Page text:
Soft Skills, Competencies and Skills Softer than Soft Skills

April 9, 2011

For the last decade now HR Professionals have been harping on the importance of soft skills within organisations and all for a good cause or so it appears. Probe a little further on the topic and ask them what these so called ‘Soft Skills’ mean, how do they measure them, can they be quantified into monetary terms to determine the ROI and you will draw a blank.

Go to the next level and ask this very learned group the difference between Soft Skills and Competencies (if there is a difference at all) and the silence would speak for itself. The latest buzz in this fraternity today is talk about ‘Skills Softer than Soft Skills’. Wow, now that would be truly amazing, if one only knew exactly what that meant.

In order to get clarity on these popular nuances I embarked upon a study, which involved a series of interviews with Subject Matter Experts (SME) – OD consultants, Behavioural Analysts, Trainers / Facilitators / Coaches and even Academicians. Their views have been capsulated and presented here to help the HR Fraternity talk the same language and mean the same thing.

Difference between Soft Skills and Behavioural Competencies

Soft skills are primarily personality traits that can be groomed, enhanced or even repressed with the help of behavioural interventions (training). These skills develop gradually over time and are hugely influenced by cultural overtones. Knowledge, thus resulting from these varied experiences becomes the defining characteristic of the individual.

When the element of intent or attitude is added to knowledge and skills it becomes a competency. The distinction between the two is subtle but one that cannot be ignored.

A behavioural trait can be a soft skill as well as a competency the distinguishing criteria is attitude or intent.

For e.g. Presentation Skills can be both a competency and a soft skill. The individual might possess the relevant knowledge to make an effective presentation; he might also have the necessary skills due to past experience but if he does not have the right attitude (i.e. he does not like making presentations) then he lacks the competency though he possess the soft skills.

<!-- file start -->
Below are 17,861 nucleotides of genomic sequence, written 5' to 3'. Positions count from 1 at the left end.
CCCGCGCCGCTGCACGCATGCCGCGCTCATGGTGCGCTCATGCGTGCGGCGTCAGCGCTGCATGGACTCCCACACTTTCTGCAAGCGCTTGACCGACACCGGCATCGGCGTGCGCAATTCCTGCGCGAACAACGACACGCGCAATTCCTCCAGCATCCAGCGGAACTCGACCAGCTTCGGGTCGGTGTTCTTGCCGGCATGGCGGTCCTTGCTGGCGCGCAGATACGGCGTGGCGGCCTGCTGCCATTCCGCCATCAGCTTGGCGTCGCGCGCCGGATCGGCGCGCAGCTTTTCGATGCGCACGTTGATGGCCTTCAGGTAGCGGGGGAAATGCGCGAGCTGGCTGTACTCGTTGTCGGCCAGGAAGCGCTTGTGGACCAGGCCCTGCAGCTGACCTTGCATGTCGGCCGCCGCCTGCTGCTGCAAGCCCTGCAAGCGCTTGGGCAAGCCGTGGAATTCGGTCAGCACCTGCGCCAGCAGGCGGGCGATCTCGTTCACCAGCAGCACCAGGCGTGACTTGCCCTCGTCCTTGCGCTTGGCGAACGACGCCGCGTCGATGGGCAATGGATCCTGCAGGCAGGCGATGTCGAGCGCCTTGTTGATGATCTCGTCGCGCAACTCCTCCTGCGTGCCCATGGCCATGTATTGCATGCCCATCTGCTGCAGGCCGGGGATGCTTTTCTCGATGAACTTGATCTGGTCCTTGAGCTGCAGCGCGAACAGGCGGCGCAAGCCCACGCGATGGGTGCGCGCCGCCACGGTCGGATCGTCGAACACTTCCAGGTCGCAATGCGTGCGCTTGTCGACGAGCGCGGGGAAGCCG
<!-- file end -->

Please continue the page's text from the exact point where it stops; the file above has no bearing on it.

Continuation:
Having a clear understanding of these two intriguing concepts can help HR professionals in not just profiling employees within their organisation but also determining the kind of intervention different employees might need.

The Pentra Model © depicted below clearly spells out how employees can be profiled based on their knowledge, skills and attitude and the interventions they might require.

Can Soft Skills and Competencies be measured?

Traits can be defined but never measured; their effect however, on personal and professional life can most definitely be measured to a large extent. Soft skills and competencies can be quantified and reported in monetary terms (which is of considerable value to organisations) by using a combination of parametric and non-parametric techniques. These techniques could range from psychometric instruments to structured observation to shadowing to behavioural event interviews to 360 degree feedbacks. ROI in qualitative and quantitative terms become a yardstick of organisation development.